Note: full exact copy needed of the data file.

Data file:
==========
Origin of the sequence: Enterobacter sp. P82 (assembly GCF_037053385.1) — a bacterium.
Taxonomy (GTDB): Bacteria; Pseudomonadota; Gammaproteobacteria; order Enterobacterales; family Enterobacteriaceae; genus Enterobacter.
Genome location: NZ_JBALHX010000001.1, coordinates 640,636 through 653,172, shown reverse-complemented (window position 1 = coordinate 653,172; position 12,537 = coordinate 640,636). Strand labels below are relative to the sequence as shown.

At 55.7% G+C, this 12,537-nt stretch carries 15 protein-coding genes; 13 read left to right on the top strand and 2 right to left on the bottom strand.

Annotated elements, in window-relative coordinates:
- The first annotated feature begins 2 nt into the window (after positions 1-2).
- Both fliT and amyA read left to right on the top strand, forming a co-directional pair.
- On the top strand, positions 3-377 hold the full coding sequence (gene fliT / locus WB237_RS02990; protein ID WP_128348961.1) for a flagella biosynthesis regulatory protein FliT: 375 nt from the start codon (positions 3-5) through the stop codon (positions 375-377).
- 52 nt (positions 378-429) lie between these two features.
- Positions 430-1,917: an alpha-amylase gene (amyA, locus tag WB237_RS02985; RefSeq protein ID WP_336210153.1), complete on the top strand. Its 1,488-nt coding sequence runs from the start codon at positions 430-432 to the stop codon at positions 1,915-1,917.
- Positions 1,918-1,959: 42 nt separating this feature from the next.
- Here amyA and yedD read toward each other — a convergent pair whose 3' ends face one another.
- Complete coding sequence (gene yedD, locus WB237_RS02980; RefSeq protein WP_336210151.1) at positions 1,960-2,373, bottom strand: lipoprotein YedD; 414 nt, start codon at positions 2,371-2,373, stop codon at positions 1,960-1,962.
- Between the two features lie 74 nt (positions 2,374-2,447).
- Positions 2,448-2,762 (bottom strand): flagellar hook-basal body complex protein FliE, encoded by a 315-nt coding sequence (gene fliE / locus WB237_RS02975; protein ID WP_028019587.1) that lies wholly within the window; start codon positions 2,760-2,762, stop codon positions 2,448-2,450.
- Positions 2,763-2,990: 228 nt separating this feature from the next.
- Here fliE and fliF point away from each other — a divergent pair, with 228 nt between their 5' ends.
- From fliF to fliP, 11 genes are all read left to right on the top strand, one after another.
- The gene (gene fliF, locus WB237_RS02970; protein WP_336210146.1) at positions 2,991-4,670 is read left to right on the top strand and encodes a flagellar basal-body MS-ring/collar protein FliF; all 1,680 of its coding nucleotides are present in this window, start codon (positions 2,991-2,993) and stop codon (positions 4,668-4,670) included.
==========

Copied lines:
Origin of the sequence: Enterobacter sp. P82 (assembly GCF_037053385.1) — a bacterium.
Taxonomy (GTDB): Bacteria; Pseudomonadota; Gammaproteobacteria; order Enterobacterales; family Enterobacteriaceae; genus Enterobacter.
Genome location: NZ_JBALHX010000001.1, coordinates 640,636 through 653,172, shown reverse-complemented (window position 1 = coordinate 653,172; position 12,537 = coordinate 640,636). Strand labels below are relative to the sequence as shown.

At 55.7% G+C, this 12,537-nt stretch carries 15 protein-coding genes; 13 read left to right on the top strand and 2 right to left on the bottom strand.

Annotated elements, in window-relative coordinates:
- The first annotated feature begins 2 nt into the window (after positions 1-2).
- Both fliT and amyA read left to right on the top strand, forming a co-directional pair.
- On the top strand, positions 3-377 hold the full coding sequence (gene fliT / locus WB237_RS02990; protein ID WP_128348961.1) for a flagella biosynthesis regulatory protein FliT: 375 nt from the start codon (positions 3-5) through the stop codon (positions 375-377).
- 52 nt (positions 378-429) lie between these two features.
- Positions 430-1,917: an alpha-amylase gene (amyA, locus tag WB237_RS02985; RefSeq protein ID WP_336210153.1), complete on the top strand. Its 1,488-nt coding sequence runs from the start codon at positions 430-432 to the stop codon at positions 1,915-1,917.
- Positions 1,918-1,959: 42 nt separating this feature from the next.
- Here amyA and yedD read toward each other — a convergent pair whose 3' ends face one another.
- Complete coding sequence (gene yedD, locus WB237_RS02980; RefSeq protein WP_336210151.1) at positions 1,960-2,373, bottom strand: lipoprotein YedD; 414 nt, start codon at positions 2,371-2,373, stop codon at positions 1,960-1,962.
- Between the two features lie 74 nt (positions 2,374-2,447).
- Positions 2,448-2,762 (bottom strand): flagellar hook-basal body complex protein FliE, encoded by a 315-nt coding sequence (gene fliE / locus WB237_RS02975; protein ID WP_028019587.1) that lies wholly within the window; start codon positions 2,760-2,762, stop codon positions 2,448-2,450.
- Positions 2,763-2,990: 228 nt separating this feature from the next.
- Here fliE and fliF point away from each other — a divergent pair, with 228 nt between their 5' ends.
- From fliF to fliP, 11 genes are all read left to right on the top strand, one after another.
- The gene (gene fliF, locus WB237_RS02970; protein WP_336210146.1) at positions 2,991-4,670 is read left to right on the top strand and encodes a flagellar basal-body MS-ring/collar protein FliF; all 1,680 of its coding nucleotides are present in this window, start codon (positions 2,991-2,993) and stop codon (positions 4,668-4,670) included.